Comparing Uglify and Closure in Babel/Rollup Javascript Build Environment

Comparing Uglify and Closure in Babel/Rollup Javascript Build Environment

I’ve been experimenting with creating a build environment for a React project that uses Rollup and Babel. One of the choices you can make is how to minify the generated js. I compare using two methods of compacting: Uglify and Closure.

I have a project that uses React, which normally requires compilation with Babel. (For JSX). I’ve been working on a build environment using an advanced JS packaging tool – Rollup. One of the nice things about rollup is that once you have the environment set up its easy to add methods to optimize the generated javascript.

Two good methods are to run the code through either Uglify or Closure. Here is my rollup.config.js, with both enabled:

import babel from 'rollup-plugin-babel';
import commonjs from 'rollup-plugin-commonjs'
import nodeResolve from 'rollup-plugin-node-resolve'
import uglify from 'rollup-plugin-uglify'
import replace from 'rollup-plugin-replace'
import closure from 'rollup-plugin-closure-compiler-js';

export default {
   entry:  'status-react.jsx',
   dest:   '../files/status-react.js',
   format: 'iife',
         exclude: 'node_modules/**' 
        jsnext: true
         include: 'node_modules/**'
         'process.env.NODE_ENV': JSON.stringify( 'production' )
         compress: {
            screw_ie8: true,
            warnings: false
         output: {
            comments: false  
         sourceMap: false

Uglify is a more standard minifier. It not only does standard minification, but some limited code rewriting like reducing the size of variable names.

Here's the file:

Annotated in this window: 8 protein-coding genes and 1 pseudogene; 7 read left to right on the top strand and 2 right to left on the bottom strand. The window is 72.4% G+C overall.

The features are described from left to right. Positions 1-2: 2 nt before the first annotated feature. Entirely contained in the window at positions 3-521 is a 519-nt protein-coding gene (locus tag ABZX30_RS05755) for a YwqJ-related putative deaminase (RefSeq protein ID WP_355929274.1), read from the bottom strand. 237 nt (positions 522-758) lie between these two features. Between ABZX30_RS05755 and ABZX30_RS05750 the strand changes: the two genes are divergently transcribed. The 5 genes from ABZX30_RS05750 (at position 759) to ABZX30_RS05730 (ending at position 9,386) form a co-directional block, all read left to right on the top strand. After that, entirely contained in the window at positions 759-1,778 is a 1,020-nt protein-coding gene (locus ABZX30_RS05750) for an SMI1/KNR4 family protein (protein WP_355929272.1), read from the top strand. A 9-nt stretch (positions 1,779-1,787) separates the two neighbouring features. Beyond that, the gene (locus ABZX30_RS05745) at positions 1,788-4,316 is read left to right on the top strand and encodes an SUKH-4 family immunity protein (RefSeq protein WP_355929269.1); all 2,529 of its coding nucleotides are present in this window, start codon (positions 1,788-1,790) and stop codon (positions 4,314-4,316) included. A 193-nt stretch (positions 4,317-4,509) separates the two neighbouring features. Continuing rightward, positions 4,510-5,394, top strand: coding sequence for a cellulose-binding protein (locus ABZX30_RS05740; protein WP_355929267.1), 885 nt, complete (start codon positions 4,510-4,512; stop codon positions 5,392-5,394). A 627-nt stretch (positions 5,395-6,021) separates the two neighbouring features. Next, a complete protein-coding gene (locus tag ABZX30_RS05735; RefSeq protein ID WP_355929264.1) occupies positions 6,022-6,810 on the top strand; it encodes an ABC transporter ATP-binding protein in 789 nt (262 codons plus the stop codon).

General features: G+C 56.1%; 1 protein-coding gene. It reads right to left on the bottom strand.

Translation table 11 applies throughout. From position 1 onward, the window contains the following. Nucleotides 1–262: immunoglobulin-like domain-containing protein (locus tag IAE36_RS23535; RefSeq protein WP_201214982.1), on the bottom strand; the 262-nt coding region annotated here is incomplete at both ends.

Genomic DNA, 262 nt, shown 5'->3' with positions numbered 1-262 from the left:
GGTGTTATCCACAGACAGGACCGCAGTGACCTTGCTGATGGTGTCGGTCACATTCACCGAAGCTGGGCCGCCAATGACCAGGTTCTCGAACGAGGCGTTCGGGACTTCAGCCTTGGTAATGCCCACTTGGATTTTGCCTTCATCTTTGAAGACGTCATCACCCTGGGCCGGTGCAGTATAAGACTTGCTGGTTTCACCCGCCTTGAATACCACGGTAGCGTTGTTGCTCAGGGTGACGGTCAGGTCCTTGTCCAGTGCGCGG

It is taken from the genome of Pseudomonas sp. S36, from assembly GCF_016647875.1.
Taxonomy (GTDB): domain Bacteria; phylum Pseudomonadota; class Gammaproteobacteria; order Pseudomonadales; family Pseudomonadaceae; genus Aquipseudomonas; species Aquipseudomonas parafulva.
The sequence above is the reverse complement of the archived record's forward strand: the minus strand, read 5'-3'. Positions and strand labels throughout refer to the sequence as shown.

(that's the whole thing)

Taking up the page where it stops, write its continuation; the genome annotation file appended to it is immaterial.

Closure is a complete JS compiler. It does a complete analysis, removes dead code, and can do some pretty deep rewriting of your code.

Normally Closure would be much better at compressing JS because it can do much more dead code removal. Rollup does its own dead code removal already – so there is a lot less benefit to using Closure over Uglify in a rollup environment.

With rollup it pretty easy to try both so I did a comparison, using one of my projects.

In this table I compare the rollup compiled JS file, with no minification against using one or the other or both of the minification methods. I give the sizes for the file itself, and after gzip compression (since when transferred the file will likely be gzip compressed):

minification type size gzip size
none 1064k 231k
closure only 352k 95k
uglify only 360k 98k
both 351k 93k

Essentially using at least one minification method has big advantages, but either one or both is about the same. There is a small advantage to using closure – but it barely matters. Closure adds a significant amount of compilation time.

I didn’t test performance of the generated code, so its possible that one of these methods has significantly better performance. At least for now, I’m going to be using just uglify, since it way simpler and faster to compile and generates code that is similar in size.